Facebook’s Instant Articles restore subscription options they previously stripped


Facebook’s Instant Articles restore subscription options they previously stripped

Facebook has announced that news sites which rely on paid subscriptions, limiting readers to a certain number of articles per week, will now be able to do so through Instant Articles. The company has spent the last two years promoting these Facebook-hosted versions of articles, which unfortunately lacked this rather critical ability. Google’s AMP and Apple News have supported it for a while.

News organizations, which have been asking Facebook for this for some time, will get to keep 100 percent of the revenue generated by subscriptions originating from Instant Articles. Anything less wouldn’t be competitive and would only drive participants away. You’ll be directed to the news site’s own subscription process, not some Facebook thing.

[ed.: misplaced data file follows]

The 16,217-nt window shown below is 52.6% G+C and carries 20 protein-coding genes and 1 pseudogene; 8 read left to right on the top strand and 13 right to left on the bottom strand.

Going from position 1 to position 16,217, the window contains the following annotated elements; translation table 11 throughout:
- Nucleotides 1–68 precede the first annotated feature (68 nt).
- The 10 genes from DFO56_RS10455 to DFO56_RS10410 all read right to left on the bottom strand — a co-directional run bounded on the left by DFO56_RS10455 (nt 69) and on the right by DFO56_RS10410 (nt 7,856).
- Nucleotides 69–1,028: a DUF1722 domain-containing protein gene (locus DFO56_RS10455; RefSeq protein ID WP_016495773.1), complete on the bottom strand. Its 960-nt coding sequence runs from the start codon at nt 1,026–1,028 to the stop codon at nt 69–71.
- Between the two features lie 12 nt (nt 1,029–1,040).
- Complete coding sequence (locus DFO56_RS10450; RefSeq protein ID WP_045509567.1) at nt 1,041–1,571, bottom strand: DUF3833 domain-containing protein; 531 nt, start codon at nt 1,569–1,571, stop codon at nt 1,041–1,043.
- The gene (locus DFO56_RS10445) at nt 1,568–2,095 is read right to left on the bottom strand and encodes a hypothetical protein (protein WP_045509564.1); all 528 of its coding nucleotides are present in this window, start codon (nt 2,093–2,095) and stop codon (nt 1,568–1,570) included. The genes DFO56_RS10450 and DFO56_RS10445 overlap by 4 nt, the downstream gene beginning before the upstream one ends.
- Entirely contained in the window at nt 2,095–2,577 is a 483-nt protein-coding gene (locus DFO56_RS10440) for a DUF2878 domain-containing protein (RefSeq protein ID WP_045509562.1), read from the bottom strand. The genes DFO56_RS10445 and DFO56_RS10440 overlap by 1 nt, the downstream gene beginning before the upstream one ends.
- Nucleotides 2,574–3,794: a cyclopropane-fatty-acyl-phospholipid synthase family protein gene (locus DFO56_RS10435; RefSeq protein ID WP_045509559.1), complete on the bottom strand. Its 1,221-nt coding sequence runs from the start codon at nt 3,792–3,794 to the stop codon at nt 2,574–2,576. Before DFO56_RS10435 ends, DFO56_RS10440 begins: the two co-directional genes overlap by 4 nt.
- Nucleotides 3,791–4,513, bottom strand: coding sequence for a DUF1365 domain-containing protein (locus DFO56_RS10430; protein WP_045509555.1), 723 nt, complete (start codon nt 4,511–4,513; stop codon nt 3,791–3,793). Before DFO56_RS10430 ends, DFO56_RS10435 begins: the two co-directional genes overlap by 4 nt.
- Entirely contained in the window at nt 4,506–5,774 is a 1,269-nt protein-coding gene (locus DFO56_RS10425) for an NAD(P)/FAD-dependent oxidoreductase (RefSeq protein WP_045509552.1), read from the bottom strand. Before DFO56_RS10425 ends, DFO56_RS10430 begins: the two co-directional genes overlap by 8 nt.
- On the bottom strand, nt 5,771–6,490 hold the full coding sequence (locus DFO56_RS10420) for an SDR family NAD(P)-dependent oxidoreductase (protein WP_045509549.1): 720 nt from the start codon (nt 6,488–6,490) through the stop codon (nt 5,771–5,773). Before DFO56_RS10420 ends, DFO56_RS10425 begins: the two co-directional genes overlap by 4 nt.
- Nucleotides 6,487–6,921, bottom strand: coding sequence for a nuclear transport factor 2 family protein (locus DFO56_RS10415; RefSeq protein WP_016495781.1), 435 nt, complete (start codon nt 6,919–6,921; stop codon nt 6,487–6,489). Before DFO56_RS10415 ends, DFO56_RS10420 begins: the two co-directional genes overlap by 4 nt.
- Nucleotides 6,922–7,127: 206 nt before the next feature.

“Quality journalism costs money to produce, and we want to make sure it can thrive on Facebook,” read a statement from Campbell Brown, Facebook’s Head of News Partnerships. On Facebook is right: Instant Articles, like AMP and Apple News, are a great way for internet heavyweights to throw their weight around.

The ability to serve content faster than where it originated is the privilege of the platform on which people find it. Facebook, Google, and Apple have all been exploiting this privilege, which, while it does lower load times, is not conducive to a single, standardized web. And it deepens content providers’ dependence on those platforms — which in turn increases the latter’s leverage. Not good.

It’s nice that Facebook is adding this feature, since without it Instant Articles were essentially back doors to paywalled content (okay, we all used the old “google the headline” trick, but still). But ultimately these programs are pretty much just a bad idea — a long game to exert more control over the web at the cost of competitors and content providers. But they’re a reality, so we just have to deal with it.

That said, if you want to support “quality journalism,” your best bet is to cut out the middle man and go directly to the source: the news sites themselves.

Featured Image: Bryce Durbin / TechCrunch

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